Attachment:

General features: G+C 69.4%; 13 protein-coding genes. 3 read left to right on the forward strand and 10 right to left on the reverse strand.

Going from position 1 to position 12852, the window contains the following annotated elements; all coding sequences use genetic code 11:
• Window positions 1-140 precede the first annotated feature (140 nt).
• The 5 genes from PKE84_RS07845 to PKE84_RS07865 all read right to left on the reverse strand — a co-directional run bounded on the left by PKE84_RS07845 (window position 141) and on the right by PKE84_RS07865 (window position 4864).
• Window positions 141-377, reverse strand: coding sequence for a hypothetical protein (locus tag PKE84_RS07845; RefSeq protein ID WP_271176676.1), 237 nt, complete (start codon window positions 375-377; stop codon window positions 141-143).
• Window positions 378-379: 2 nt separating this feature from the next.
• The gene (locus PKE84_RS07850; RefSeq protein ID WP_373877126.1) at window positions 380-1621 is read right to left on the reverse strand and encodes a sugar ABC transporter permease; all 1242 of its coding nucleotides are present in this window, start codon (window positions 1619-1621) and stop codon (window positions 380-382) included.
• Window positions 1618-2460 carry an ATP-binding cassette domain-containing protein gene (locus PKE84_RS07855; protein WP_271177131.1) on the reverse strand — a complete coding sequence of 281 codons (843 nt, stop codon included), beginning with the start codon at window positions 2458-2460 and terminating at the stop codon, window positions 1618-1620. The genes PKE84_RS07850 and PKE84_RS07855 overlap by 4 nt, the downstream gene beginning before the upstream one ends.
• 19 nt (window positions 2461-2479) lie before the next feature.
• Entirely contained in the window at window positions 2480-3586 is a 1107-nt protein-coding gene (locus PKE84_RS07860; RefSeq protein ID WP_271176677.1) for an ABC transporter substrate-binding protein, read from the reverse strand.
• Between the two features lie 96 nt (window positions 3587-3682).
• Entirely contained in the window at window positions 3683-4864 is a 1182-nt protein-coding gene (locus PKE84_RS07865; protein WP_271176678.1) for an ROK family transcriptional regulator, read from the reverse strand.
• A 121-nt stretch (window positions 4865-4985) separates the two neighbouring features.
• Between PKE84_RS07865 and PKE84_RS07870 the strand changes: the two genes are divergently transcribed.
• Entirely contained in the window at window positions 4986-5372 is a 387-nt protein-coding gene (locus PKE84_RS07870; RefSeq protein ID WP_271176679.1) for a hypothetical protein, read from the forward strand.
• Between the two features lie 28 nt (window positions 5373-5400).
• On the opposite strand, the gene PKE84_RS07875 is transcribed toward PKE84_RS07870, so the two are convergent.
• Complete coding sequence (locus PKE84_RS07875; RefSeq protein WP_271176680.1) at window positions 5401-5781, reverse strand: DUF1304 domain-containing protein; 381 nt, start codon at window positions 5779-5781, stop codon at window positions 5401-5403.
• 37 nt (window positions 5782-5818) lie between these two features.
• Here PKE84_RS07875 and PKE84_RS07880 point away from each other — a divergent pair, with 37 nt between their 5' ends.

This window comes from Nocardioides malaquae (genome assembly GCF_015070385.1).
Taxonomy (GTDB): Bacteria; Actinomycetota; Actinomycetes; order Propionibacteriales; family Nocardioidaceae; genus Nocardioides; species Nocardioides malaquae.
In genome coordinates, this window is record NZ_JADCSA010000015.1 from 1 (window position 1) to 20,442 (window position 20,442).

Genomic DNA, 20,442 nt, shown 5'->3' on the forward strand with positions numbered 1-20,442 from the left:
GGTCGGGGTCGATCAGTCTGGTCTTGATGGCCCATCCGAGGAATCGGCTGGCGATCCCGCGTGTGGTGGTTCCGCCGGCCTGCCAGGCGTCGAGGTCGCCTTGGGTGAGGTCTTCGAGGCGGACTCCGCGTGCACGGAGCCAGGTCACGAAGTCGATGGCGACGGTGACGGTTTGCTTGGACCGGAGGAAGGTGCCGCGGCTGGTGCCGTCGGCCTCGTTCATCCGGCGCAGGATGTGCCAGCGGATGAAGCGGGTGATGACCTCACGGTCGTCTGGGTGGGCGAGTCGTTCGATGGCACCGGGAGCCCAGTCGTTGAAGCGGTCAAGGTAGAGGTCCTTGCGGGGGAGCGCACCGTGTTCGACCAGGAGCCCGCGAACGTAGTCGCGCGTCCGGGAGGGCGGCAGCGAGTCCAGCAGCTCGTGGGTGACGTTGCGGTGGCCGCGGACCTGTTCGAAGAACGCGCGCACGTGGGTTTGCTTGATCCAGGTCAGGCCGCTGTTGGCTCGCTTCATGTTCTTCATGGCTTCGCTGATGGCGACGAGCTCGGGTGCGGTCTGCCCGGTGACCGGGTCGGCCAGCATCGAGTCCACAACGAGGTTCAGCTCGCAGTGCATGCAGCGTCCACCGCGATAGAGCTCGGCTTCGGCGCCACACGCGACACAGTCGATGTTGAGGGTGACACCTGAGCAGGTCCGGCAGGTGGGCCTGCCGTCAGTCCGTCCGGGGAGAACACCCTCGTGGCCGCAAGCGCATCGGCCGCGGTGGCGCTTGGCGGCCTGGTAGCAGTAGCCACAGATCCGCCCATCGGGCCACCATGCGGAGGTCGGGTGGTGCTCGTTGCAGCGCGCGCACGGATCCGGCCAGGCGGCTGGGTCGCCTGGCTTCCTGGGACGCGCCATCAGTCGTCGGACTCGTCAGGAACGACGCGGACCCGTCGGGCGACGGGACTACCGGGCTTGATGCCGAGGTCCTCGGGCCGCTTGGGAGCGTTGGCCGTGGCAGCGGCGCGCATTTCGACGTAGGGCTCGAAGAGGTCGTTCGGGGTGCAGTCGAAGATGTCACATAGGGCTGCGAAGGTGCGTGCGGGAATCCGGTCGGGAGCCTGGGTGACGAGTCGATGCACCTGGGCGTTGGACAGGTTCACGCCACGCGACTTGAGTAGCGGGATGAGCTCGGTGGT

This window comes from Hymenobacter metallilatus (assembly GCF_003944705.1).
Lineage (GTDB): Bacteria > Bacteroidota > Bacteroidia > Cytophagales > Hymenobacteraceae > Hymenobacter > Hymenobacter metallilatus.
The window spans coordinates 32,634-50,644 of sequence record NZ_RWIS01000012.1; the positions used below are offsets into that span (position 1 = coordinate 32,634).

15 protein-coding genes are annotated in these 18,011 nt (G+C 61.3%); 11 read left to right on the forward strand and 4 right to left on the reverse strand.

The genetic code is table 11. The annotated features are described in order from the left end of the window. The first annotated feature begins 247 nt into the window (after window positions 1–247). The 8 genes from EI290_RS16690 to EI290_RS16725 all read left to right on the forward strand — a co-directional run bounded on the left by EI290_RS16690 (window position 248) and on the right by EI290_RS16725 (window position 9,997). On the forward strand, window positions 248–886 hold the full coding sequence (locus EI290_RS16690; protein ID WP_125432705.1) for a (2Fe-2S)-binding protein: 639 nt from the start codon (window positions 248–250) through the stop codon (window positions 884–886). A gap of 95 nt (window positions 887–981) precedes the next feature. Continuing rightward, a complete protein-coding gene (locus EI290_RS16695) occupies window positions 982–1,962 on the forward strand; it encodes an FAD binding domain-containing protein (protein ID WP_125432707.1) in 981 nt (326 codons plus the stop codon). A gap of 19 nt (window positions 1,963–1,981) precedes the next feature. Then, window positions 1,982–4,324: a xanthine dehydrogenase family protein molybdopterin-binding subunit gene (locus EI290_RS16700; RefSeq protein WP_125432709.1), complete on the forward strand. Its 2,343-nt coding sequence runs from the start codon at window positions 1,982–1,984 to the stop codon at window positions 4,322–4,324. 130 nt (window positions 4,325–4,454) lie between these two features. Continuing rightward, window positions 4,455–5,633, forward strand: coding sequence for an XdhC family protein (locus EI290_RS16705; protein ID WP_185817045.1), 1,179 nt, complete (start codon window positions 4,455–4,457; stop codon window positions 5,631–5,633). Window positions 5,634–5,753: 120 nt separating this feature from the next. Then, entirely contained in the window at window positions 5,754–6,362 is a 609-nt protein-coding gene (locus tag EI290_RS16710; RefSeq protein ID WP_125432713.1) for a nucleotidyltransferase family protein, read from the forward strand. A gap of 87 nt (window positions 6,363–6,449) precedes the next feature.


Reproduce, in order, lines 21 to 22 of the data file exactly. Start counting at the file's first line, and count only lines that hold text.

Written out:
This window comes from Nocardioides malaquae (genome assembly GCF_015070385.1).
Taxonomy (GTDB): Bacteria; Actinomycetota; Actinomycetes; order Propionibacteriales; family Nocardioidaceae; genus Nocardioides; species Nocardioides malaquae.